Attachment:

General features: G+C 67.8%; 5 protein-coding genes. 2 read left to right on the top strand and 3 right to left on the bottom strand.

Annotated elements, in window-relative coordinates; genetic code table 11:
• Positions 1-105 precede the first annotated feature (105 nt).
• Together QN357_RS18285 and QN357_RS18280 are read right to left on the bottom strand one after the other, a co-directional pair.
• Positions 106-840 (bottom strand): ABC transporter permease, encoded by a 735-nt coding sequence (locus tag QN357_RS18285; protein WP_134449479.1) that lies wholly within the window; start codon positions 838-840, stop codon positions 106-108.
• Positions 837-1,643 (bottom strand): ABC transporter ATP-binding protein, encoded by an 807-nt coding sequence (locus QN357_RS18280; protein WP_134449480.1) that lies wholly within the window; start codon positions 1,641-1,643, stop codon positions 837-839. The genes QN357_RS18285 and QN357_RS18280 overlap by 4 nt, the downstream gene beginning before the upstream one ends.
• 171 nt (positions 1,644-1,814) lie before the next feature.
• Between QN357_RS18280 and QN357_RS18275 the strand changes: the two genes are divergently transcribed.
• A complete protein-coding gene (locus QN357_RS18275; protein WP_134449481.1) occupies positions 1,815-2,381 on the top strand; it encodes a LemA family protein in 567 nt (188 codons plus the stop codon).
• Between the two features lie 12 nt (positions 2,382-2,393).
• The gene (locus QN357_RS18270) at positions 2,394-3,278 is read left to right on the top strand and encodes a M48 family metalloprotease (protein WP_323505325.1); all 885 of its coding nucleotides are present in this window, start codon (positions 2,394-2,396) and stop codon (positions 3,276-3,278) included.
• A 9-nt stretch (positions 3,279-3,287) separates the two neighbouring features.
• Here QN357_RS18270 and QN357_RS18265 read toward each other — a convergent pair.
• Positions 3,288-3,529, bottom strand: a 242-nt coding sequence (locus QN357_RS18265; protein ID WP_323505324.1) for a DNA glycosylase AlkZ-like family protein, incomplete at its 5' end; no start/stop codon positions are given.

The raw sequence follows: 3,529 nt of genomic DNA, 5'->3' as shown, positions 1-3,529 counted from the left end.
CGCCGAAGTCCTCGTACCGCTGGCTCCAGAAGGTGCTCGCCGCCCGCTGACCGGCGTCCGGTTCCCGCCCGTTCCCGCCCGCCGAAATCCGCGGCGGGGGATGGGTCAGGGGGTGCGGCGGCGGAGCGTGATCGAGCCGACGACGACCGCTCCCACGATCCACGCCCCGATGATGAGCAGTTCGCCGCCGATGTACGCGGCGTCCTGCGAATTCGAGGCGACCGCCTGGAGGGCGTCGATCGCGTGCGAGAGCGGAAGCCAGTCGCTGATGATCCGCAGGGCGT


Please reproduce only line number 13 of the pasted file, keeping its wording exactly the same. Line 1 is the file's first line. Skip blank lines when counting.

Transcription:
• Here QN357_RS18270 and QN357_RS18265 read toward each other — a convergent pair.